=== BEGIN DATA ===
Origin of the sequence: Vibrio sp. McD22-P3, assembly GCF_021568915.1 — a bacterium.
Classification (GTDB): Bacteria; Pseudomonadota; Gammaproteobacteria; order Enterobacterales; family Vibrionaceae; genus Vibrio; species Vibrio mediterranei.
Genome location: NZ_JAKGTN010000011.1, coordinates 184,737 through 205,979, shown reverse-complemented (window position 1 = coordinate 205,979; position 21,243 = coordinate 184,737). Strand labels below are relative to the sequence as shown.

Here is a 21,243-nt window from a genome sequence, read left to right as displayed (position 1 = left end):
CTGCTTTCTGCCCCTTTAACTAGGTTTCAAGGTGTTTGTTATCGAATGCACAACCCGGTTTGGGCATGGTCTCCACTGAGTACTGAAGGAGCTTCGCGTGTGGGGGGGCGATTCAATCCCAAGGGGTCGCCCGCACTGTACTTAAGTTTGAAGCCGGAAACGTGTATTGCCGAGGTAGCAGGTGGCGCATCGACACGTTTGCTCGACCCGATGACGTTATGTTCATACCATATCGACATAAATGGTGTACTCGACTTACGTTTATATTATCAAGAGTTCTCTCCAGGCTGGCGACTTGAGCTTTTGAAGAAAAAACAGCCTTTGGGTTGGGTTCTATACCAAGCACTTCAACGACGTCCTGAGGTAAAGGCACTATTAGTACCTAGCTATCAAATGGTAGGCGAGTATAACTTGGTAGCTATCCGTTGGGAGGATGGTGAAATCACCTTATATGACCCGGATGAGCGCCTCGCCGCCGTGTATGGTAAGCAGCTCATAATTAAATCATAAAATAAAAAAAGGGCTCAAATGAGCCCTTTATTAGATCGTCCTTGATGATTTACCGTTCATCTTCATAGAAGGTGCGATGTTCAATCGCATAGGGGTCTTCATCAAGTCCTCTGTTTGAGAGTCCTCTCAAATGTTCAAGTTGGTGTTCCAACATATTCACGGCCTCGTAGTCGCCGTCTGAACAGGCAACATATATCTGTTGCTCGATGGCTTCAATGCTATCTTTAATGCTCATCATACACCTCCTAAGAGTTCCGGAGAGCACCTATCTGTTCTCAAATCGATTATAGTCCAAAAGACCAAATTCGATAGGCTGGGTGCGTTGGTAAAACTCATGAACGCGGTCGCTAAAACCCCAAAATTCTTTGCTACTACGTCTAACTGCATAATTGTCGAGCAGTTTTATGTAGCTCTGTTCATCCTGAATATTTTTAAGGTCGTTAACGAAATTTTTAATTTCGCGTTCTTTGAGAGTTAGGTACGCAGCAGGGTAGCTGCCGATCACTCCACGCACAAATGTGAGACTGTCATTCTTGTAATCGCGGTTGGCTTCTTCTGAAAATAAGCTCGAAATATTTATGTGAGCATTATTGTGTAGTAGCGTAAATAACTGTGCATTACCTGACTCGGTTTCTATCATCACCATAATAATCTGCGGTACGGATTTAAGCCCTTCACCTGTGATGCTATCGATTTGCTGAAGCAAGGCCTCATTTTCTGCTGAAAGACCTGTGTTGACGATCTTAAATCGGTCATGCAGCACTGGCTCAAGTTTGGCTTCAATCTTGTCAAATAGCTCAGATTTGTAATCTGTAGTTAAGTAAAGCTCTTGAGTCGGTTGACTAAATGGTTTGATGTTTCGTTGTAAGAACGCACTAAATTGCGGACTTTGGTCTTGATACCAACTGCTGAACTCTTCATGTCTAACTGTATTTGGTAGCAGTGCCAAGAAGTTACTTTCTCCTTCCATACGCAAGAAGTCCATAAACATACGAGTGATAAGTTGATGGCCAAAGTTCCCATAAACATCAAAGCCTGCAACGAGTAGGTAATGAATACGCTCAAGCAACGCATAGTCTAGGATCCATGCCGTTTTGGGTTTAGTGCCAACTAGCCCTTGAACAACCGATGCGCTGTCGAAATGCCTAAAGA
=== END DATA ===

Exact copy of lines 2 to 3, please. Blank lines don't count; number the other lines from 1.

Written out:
Classification (GTDB): Bacteria; Pseudomonadota; Gammaproteobacteria; order Enterobacterales; family Vibrionaceae; genus Vibrio; species Vibrio mediterranei.
Genome location: NZ_JAKGTN010000011.1, coordinates 184,737 through 205,979, shown reverse-complemented (window position 1 = coordinate 205,979; position 21,243 = coordinate 184,737). Strand labels below are relative to the sequence as shown.